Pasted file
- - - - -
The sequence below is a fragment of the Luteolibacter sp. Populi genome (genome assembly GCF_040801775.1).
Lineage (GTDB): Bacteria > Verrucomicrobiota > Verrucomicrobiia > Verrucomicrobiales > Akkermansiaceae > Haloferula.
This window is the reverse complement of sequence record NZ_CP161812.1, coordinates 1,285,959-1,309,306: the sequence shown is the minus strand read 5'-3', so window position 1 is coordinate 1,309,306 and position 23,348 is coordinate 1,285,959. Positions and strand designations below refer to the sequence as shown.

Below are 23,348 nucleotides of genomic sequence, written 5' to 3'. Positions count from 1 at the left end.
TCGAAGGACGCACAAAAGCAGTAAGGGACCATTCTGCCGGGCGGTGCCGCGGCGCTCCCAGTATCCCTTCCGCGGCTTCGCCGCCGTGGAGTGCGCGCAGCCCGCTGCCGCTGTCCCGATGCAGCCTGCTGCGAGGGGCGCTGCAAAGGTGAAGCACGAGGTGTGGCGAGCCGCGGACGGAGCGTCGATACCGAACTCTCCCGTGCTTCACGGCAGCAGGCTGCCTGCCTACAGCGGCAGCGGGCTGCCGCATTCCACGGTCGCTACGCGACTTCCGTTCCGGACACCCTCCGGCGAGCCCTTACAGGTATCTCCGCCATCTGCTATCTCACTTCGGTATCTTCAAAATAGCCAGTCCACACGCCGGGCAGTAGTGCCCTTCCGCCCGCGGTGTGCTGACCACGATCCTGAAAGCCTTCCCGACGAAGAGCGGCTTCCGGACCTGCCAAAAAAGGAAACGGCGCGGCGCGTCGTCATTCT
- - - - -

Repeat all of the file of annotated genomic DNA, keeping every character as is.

The sequence below is a fragment of the Luteolibacter sp. Populi genome (genome assembly GCF_040801775.1).
Lineage (GTDB): Bacteria > Verrucomicrobiota > Verrucomicrobiia > Verrucomicrobiales > Akkermansiaceae > Haloferula.
This window is the reverse complement of sequence record NZ_CP161812.1, coordinates 1,285,959-1,309,306: the sequence shown is the minus strand read 5'-3', so window position 1 is coordinate 1,309,306 and position 23,348 is coordinate 1,285,959. Positions and strand designations below refer to the sequence as shown.

Below are 23,348 nucleotides of genomic sequence, written 5' to 3'. Positions count from 1 at the left end.
TCGAAGGACGCACAAAAGCAGTAAGGGACCATTCTGCCGGGCGGTGCCGCGGCGCTCCCAGTATCCCTTCCGCGGCTTCGCCGCCGTGGAGTGCGCGCAGCCCGCTGCCGCTGTCCCGATGCAGCCTGCTGCGAGGGGCGCTGCAAAGGTGAAGCACGAGGTGTGGCGAGCCGCGGACGGAGCGTCGATACCGAACTCTCCCGTGCTTCACGGCAGCAGGCTGCCTGCCTACAGCGGCAGCGGGCTGCCGCATTCCACGGTCGCTACGCGACTTCCGTTCCGGACACCCTCCGGCGAGCCCTTACAGGTATCTCCGCCATCTGCTATCTCACTTCGGTATCTTCAAAATAGCCAGTCCACACGCCGGGCAGTAGTGCCCTTCCGCCCGCGGTGTGCTGACCACGATCCTGAAAGCCTTCCCGACGAAGAGCGGCTTCCGGACCTGCCAAAAAAGGAAACGGCGCGGCGCGTCGTCATTCT